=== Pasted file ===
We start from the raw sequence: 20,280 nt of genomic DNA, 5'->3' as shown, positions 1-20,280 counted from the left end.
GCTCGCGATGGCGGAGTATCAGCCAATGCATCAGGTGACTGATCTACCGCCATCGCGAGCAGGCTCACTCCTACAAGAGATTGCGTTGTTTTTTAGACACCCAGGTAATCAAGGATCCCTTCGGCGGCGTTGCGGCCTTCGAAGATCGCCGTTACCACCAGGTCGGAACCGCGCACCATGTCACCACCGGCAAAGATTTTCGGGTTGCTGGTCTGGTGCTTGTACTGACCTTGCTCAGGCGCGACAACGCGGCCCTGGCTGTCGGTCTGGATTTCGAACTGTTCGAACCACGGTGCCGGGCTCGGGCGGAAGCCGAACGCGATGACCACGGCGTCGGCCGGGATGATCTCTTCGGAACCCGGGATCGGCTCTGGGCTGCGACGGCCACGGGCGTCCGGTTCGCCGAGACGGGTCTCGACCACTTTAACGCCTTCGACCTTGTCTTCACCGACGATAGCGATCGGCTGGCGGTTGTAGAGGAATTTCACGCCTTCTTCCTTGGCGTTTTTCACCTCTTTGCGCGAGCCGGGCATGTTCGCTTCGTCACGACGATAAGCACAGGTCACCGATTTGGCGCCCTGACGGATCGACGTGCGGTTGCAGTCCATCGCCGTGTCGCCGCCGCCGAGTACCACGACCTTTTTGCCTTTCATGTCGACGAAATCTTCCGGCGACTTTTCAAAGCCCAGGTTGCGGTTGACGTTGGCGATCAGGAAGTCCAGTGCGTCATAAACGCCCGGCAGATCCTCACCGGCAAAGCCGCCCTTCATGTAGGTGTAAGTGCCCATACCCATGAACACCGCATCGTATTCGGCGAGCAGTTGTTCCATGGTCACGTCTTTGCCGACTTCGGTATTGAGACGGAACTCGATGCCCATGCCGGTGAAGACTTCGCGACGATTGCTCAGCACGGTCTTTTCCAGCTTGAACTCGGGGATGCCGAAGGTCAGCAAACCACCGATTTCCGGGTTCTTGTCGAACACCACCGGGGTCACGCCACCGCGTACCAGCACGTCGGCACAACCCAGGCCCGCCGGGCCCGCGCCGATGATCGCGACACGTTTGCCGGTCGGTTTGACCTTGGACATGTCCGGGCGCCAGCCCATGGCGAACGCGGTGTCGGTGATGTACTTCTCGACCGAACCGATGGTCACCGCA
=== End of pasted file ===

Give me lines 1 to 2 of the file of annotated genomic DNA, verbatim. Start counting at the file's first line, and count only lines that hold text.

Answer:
We start from the raw sequence: 20,280 nt of genomic DNA, 5'->3' as shown, positions 1-20,280 counted from the left end.
GCTCGCGATGGCGGAGTATCAGCCAATGCATCAGGTGACTGATCTACCGCCATCGCGAGCAGGCTCACTCCTACAAGAGATTGCGTTGTTTTTTAGACACCCAGGTAATCAAGGATCCCTTCGGCGGCGTTGCGGCCTTCGAAGATCGCCGTTACCACCAGGTCGGAACCGCGCACCATGTCACCACCGGCAAAGATTTTCGGGTTGCTGGTCTGGTGCTTGTACTGACCTTGCTCAGGCGCGACAACGCGGCCCTGGCTGTCGGTCTGGATTTCGAACTGTTCGAACCACGGTGCCGGGCTCGGGCGGAAGCCGAACGCGATGACCACGGCGTCGGCCGGGATGATCTCTTCGGAACCCGGGATCGGCTCTGGGCTGCGACGGCCACGGGCGTCCGGTTCGCCGAGACGGGTCTCGACCACTTTAACGCCTTCGACCTTGTCTTCACCGACGATAGCGATCGGCTGGCGGTTGTAGAGGAATTTCACGCCTTCTTCCTTGGCGTTTTTCACCTCTTTGCGCGAGCCGGGCATGTTCGCTTCGTCACGACGATAAGCACAGGTCACCGATTTGGCGCCCTGACGGATCGACGTGCGGTTGCAGTCCATCGCCGTGTCGCCGCCGCCGAGTACCACGACCTTTTTGCCTTTCATGTCGACGAAATCTTCCGGCGACTTTTCAAAGCCCAGGTTGCGGTTGACGTTGGCGATCAGGAAGTCCAGTGCGTCATAAACGCCCGGCAGATCCTCACCGGCAAAGCCGCCCTTCATGTAGGTGTAAGTGCCCATACCCATGAACACCGCATCGTATTCGGCGAGCAGTTGTTCCATGGTCACGTCTTTGCCGACTTCGGTATTGAGACGGAACTCGATGCCCATGCCGGTGAAGACTTCGCGACGATTGCTCAGCACGGTCTTTTCCAGCTTGAACTCGGGGATGCCGAAGGTCAGCAAACCACCGATTTCCGGGTTCTTGTCGAACACCACCGGGGTCACGCCACCGCGTACCAGCACGTCGGCACAACCCAGGCCCGCCGGGCCCGCGCCGATGATCGCGACACGTTTGCCGGTCGGTTTGACCTTGGACATGTCCGGGCGCCAGCCCATGGCGAACGCGGTGTCGGTGATGTACTTCTCGACCGAACCGATGGTCACCGCA